Moreover, the click-through rates on the two emails were almost identical. People were opening both emails, but the $50 off coupon was converting them in a way that the 15% off coupon just couldn’t, regardless of the amount of a purchase.
This example shows the power of crafting your offers carefully. It’s also a reminder that your lead conversion plan should include A/B testing, or trials of similar offers to see which is more effective. Refine your offers over time, as you see which get the best results.
Although forms don’t seem like a very exciting part of lead conversion, they can actually be quite effective at connecting with people on a deeper level. A form is an exchange of valuable information for valuable content.
Take a moment to think about just a few of the personal things you share with companies through forms:
- Your name
- Your email address
- Where you live
- Whether you have children and pets
- What your hobbies and interests are
- Your questions about their products
Even people who are reluctant to share details like income, age, and ethnicity are often willing to share information that is, in a way, even more personal – their opinions, desires, and unfulfilled needs. Forms give your company a way to say, “We care about what you want.”
User experience expert Jared M. Spool wrote an article called “The $300 Million Button” after he helped a company change up their forms. Through language and design tweaks, they increased purchase conversions by 45%, resulting in $15 million in new revenue the first month and $300 million within a year.
The secret? Better conversion through better forms. Users were frustrated by encountering a required registration form immediately on the site. The form, which had 5 fields – email, password, login, register, and forgot password? – was viewed as too much of a hassle and too intrusive for people just seeking information.
Spool moved the form to a later point in the process and changed “register” to “continue,” removing the requirement to register in order to complete a transaction. Why? Because lots of people who skipped it ended up providing the same information anyway, through yet another form – the checkout cart form.
Give careful consideration to your forms, how they are designed, and where they appear in your customer journey. Used correctly, they can drive massive revenue; used incorrectly, they can drive customers away.
Meetings, Chats, Calls, and Other Interactions
In all this focus on web landing pages, forms, and other online activities, let’s not forget about good old fashioned human interaction – another cornerstone in your lead conversion plan.
The internet can’t be your only method of lead conversion. If it is, a certain percentage of your potential customers will never feel fully confident in making a purchase. Many people need a human voice, a personal touch.
Human interaction usually occurs through:
- Customer service phone calls
- Meetings/conference calls
- Live chat windows
- In-person visits
- Non-automated emails
Think about your company’s human interactions with customers. When someone needs to reach a human at your company right away, can they? Who do they reach? Is the information they receive consistent, on-brand, and persuasive in terms of lead conversion? Is the experience – and this is key – charming?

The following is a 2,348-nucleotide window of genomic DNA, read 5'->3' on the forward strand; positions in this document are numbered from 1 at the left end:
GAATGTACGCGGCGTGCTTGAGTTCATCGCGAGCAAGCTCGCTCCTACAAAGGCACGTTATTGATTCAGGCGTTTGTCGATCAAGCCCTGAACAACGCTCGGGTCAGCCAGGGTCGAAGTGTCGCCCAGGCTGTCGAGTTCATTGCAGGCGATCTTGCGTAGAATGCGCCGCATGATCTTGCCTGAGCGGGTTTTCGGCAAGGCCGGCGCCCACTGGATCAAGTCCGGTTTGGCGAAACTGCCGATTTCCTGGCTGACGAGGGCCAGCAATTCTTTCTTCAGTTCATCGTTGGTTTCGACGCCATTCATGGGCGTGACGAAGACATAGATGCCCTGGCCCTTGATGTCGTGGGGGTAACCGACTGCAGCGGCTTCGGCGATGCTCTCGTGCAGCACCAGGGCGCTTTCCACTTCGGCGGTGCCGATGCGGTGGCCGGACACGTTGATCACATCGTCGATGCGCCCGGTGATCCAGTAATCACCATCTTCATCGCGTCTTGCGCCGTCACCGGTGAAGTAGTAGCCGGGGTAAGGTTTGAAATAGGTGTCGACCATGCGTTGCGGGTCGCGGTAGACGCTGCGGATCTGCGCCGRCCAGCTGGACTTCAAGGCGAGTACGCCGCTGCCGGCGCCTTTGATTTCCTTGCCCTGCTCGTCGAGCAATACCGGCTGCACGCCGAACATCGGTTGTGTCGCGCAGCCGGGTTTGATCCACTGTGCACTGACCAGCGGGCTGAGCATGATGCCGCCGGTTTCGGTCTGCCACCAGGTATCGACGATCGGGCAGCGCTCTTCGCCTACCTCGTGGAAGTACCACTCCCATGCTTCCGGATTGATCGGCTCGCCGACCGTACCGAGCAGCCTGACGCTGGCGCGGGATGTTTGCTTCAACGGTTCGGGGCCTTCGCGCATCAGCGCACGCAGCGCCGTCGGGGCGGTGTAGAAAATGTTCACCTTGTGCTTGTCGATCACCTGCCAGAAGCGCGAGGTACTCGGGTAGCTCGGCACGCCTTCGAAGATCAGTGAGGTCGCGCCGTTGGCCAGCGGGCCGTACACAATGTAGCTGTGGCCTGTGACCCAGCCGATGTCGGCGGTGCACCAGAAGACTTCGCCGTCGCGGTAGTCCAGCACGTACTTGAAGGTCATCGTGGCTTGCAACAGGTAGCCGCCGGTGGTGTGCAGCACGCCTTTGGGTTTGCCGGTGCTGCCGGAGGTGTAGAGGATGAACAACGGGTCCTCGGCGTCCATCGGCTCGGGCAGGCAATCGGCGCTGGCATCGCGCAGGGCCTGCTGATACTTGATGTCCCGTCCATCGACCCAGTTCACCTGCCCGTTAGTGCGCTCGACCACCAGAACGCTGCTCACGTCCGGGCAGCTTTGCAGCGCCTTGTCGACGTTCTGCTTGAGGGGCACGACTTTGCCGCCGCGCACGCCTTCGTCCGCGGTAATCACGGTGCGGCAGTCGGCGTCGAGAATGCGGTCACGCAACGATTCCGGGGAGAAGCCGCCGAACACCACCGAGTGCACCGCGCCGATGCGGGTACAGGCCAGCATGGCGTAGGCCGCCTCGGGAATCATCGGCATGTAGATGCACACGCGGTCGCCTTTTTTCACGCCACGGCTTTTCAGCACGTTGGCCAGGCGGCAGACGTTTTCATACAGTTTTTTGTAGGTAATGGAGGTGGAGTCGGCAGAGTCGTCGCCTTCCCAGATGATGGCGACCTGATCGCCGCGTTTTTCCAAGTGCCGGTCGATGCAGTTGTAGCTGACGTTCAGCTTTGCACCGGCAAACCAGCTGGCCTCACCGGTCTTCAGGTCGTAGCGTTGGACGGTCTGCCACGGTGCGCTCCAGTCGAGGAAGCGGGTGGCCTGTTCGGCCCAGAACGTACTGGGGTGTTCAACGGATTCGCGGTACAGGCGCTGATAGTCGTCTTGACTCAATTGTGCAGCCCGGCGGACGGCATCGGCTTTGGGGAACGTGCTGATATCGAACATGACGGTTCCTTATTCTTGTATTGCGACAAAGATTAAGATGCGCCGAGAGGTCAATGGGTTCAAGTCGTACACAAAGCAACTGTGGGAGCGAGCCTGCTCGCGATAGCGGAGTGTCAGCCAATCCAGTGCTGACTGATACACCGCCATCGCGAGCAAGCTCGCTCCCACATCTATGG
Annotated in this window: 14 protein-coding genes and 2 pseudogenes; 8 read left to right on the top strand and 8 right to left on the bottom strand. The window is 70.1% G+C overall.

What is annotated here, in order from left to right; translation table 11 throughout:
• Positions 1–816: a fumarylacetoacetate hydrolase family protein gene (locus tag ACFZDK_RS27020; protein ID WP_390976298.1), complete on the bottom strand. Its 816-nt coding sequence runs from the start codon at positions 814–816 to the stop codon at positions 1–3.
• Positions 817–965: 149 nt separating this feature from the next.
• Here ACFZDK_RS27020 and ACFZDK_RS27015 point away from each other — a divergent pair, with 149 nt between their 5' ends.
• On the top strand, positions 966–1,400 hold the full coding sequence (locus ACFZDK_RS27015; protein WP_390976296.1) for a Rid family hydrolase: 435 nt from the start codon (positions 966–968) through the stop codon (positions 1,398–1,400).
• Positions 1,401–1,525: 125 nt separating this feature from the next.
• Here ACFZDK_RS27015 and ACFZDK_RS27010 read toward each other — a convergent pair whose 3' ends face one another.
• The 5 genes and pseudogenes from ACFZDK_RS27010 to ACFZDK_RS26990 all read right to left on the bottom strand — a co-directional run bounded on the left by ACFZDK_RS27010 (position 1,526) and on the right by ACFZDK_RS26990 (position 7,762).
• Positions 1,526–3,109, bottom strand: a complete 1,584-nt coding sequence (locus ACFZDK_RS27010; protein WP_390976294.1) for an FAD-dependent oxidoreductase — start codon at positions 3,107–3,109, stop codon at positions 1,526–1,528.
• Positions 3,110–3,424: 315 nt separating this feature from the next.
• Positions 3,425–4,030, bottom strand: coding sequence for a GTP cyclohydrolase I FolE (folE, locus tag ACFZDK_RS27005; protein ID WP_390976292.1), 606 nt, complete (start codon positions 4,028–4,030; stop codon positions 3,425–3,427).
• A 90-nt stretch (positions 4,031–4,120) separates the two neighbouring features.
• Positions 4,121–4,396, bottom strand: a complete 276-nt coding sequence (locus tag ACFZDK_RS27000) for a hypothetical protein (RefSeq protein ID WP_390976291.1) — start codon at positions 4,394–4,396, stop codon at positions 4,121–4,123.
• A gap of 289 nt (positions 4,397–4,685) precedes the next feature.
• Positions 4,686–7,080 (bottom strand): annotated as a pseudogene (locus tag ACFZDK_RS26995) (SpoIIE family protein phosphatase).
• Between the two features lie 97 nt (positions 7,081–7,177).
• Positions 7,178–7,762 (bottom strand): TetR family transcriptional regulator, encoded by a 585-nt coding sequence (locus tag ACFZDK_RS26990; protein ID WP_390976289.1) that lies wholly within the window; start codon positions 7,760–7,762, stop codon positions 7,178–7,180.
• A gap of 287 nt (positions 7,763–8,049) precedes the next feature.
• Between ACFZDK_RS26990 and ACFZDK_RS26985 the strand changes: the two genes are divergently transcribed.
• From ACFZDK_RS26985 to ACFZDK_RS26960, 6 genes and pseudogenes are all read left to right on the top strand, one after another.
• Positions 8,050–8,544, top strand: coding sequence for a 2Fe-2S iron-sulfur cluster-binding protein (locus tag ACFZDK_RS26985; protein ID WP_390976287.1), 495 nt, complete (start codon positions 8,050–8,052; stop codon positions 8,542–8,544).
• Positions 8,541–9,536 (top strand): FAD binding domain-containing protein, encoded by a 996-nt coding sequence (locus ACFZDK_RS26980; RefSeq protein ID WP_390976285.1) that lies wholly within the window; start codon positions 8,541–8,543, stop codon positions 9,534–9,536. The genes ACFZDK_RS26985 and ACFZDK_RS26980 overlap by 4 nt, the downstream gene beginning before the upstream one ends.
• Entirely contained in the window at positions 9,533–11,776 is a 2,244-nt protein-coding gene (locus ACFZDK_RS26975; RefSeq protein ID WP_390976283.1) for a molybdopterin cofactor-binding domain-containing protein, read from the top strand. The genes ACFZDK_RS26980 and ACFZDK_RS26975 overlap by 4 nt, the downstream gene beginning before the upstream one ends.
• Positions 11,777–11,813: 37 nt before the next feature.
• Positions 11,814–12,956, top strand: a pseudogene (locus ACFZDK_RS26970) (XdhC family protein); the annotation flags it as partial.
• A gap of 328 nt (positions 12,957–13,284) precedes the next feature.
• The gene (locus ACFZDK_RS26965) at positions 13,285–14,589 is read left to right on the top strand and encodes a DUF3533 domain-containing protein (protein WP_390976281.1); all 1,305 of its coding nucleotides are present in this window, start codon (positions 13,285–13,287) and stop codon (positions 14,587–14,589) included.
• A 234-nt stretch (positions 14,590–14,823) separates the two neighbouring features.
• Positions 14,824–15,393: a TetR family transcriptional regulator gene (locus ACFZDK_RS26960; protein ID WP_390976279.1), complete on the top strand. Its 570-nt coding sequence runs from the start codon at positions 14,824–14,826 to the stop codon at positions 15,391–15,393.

Charm is a tricky, hard-to-pin-down part of lead conversion. It’s the element of the experience that feels human, magnetic, and tempting – like a fun risk worth taking. Lots of people would rate their experiences with companies as “good,” but would they rate them as “charming”? Rarely.
Warby Parker, the online eyeglasses vendor, revolutionized the boring world of eye care by creating a charming customer experience that treads a careful line between human interactions and human-like automation.
For example, when Warby Parker site viewers abandon a free trial order, the site pops up a friendly note that says, “Oh no! Was it something we said? We’d love for you to stay and try on more frames. Click to continue your free home try-on order or give us a call to chat in person.”
It’s a very human message, delivered automatically. Users who choose to continue and complete the order receive a cheerful thank-you message that says, “Huzzah! Your first order! It’s time to celebrate.” And if you call Warby Parker’s phone number, a real human being answers by the second ring. It’s almost startling in its human-ness, and that feeling is the key to the company’s success.
Ironic, isn’t it? Automation and AI advancements are making human interactions even easier and more cost-effective than ever before. As technology assists more customers with their basic consumer needs – researching, price-comparison, ordering, reordering – humans are freed up to focus on higher-level problem solving that measurably improves the customer experience.
Conclusions About Conversion
We’re hoping that this deep dive into lead conversion has given you a lot to mull over for your company’s inbound marketing strategy. If you take anything away, let it be this: conversion is a fragile part of the process. It must be handled carefully.
Do it right, and you could be the next company making $300 million a year. Do it wrong, and all those dollars will slip straight through your fingers, into the pockets of your competitors.